4 of the Most Exciting Poker Tournament Moments of All Time
When it comes to gambling, some like to rely purely on luck. Many of these players like to play slots online to discover what fate has in store for them. Other gamblers like to play games with an element of skill, with the hope of shifting luck in their favour. For many of these players, poker is the ultimate game that balances luck and skill.
Whether you play amongst your friends or take poker a bit more seriously, there’s no doubt that it has always been a competitive game. However, even the most experienced poker player had their world turned upside down when the World Series of Poker (WSOP) launched in 1970. In honour of this long tradition of competitive poker tournaments, we take a look at four of the most exciting and memorable moments from the history of poker tournaments.
1. Chris Moneymaker wins WSOP Main Event – 2003
This was a win so iconic that it started a catchphrase – “the Moneymaker effect” – which referred to the massive increase in the interest in poker after a particular player won the WSOP Main Event. Leading up to the WSOP Main Event, nobody had any idea who Chris Moneymaker was (yes, that’s his real surname). Moneymaker was working as an accountant when he entered an $86 satellite tournament that was taking place online. By the end of this event, he’d managed to win a seat at WSOP 2003, which would be his first-ever live poker tournament.
During WSOP 2003, Moneymaker managed to make his way to the final table where he went up against professional player Sam Farha. In the final hand, Farha held a Jack of hearts and a 10 of diamonds, versus Moneymaker’s five of diamonds and four of spades. However, the first four community cards swung the game in Moneymaker’s favour, with the river card, a five of hearts, securing the win (and $2.5 million) with a full house.
2 & 3. Johnny Chan wins back-to-back WSOP Main Events – 1987 and 1988
There are very few people who have claimed back-to-back tournament titles in professional poker. The last person to have done this was Johnny Chan, who managed to win both the 1987 and 1988 WSOP Main Events.
Before claiming his first WSOP Main Event win, Chan was a university dropout who’d given up a degree in hotel and restaurant management to become a professional gambler, which undoubtedly helped him gain the experience he needed to claim his historic wins two years in a row.
In the 1987 tournament, he went up against Frank Henderson, another professional poker player, in the final round of WSOP. In a brazen display of courage, Chan, with an Ace of spades and a nine of clubs, matched Hendersons all in, which he played off a pair of fours. As the community cards were revealed, it looked like Henderson might walk away as the new world champion. However, fifth street blessed Chan with another nine, making him the winner of the WSOP Main Event.
Fast forward a year to 1988, and Chan had again made it to the final table of the WSOP Main Event. However, this time he was facing off against Erik Seidel, another professional poker player whom many consider to be one of the best. In the final round, the flop revealed a Queen of spades, an eight of diamonds, and a 10 of hearts. Chan wagered $40k, which Seidel matched and raised by another $50k. Chan took his time making up his mind, eventually matching Seidel’s $50k. The dealer revealed a two of spades for fourth street, which gave no benefit to either player.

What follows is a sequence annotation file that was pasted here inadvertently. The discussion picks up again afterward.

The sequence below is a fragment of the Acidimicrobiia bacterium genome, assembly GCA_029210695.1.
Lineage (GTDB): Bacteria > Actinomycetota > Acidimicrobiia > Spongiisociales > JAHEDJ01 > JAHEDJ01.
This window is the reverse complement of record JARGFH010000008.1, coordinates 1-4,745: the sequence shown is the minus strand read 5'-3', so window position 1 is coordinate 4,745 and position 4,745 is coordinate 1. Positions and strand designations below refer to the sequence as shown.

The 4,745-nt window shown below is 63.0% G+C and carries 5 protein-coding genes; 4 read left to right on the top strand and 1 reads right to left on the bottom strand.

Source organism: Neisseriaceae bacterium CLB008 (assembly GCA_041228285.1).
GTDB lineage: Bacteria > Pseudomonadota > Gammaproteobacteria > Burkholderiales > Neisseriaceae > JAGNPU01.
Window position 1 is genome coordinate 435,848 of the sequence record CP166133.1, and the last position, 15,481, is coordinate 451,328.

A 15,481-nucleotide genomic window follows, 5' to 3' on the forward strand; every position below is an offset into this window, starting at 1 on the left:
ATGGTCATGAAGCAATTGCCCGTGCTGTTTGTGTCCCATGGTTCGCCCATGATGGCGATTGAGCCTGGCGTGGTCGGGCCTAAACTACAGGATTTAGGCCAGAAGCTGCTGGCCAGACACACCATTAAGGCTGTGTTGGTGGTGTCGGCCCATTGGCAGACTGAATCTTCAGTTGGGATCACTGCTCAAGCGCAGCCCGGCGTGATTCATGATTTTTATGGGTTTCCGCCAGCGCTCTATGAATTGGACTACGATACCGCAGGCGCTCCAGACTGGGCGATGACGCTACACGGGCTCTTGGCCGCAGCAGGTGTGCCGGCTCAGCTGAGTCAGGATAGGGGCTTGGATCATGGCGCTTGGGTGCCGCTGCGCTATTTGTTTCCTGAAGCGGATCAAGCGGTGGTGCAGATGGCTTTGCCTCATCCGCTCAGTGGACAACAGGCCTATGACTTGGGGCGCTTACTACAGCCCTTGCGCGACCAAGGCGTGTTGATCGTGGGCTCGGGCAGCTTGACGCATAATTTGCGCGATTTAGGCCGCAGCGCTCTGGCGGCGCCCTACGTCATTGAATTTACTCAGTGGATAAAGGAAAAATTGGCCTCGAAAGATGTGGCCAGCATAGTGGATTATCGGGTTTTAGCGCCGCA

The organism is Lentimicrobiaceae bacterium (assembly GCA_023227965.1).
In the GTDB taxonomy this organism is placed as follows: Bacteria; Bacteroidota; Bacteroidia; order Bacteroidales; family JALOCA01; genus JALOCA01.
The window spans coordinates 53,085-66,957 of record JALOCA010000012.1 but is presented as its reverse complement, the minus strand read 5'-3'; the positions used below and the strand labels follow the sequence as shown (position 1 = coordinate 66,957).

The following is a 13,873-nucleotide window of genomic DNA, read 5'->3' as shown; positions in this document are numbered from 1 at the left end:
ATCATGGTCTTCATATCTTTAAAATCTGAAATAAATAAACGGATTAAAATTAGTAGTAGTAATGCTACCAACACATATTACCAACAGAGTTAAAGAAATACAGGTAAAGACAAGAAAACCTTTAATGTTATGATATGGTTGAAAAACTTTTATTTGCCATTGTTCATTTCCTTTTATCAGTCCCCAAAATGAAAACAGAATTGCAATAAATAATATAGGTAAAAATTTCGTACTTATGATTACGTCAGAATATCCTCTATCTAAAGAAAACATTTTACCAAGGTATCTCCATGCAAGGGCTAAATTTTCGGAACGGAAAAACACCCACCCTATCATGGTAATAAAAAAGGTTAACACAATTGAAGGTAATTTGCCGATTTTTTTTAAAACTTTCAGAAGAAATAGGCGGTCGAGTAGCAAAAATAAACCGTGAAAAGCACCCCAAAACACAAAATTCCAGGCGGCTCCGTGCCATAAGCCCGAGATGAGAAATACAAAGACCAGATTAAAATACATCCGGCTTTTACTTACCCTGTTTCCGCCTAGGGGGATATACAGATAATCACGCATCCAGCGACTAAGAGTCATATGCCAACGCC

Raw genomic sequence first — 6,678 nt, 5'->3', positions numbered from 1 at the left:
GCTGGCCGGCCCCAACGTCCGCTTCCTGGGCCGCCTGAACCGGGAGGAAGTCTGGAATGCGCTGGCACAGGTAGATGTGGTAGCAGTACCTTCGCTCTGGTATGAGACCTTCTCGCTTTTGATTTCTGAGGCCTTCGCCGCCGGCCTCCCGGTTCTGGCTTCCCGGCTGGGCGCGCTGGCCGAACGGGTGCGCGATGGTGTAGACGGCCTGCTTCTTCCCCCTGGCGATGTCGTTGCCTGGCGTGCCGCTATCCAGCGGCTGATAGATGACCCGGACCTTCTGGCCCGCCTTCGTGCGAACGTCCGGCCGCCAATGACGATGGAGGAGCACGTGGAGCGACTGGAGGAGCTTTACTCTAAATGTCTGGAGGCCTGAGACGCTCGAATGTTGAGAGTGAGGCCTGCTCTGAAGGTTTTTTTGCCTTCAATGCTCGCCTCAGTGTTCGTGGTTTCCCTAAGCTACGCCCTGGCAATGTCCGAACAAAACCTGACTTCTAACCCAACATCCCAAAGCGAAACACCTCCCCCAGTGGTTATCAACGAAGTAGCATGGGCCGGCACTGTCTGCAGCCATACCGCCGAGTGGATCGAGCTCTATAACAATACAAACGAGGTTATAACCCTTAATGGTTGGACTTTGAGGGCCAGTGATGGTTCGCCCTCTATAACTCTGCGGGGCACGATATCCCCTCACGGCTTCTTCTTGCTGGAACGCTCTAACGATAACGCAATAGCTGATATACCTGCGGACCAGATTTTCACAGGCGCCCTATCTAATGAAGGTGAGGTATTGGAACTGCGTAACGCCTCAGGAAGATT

However, for those watching at home, the players’ hole cards were revealed, showing that Chan had a Jack and nine of clubs, while Seidel had a Queen and a seven! This whole time Chan had been pretending to be worried when he already had a straight! A six of diamonds was revealed on fifth street, with Seidel choosing to go all-in. Chan’s strategy had worked, allowing him to claim the 1988 WSOP title as well.
4. Phil Hellmuth denies Johnny Chan three WSOP wins in a row – 1989
Johnny Chan came close to making WSOP history in 1989, but sadly he was denied a third consecutive win by Phil Hellmuth, the young poker player whom Chan had eliminated and sent home in 33rd place the previous year.
Helmuth came up against Chan in the final round in 1989, and before the flop Helmuth came out aggressively with a $40k wager. Chan raised the wager to $130k, which Helmuth followed by going all-in. Chan, who had an Ace and seven of spades, spent some time thinking about his decision, but eventually chose to match Helmuth’s wager, which he’d made with a pair of nines.
The flop revealed a pair of Kings and a 10, giving Helmuth two pairs. Fourth street revealed a Queen, and a six of spades on the river saw Helmuth going home the WSOP champion at age 24, the youngest to achieve the honour at the time.
Honorary mention: WSOP launches $1,000,000 Buy-in Tournament – 2012
The final entry on our list is an honorary mention because it doesn’t actually cover a moment from a poker tournament, but rather shares an equally exciting moment in poker tournament history. While poker tournaments had always been reasonably big money, the WSOP took things even further when they announced their first $1,000,000 Buy-in Tournament Big One for One Drop. This event not only has big stakes but also a big heart, with $111,111 of each player’s buy-in going towards the One Drop Foundation, a non-profit organisation dedicated to raising awareness around water-related issues.
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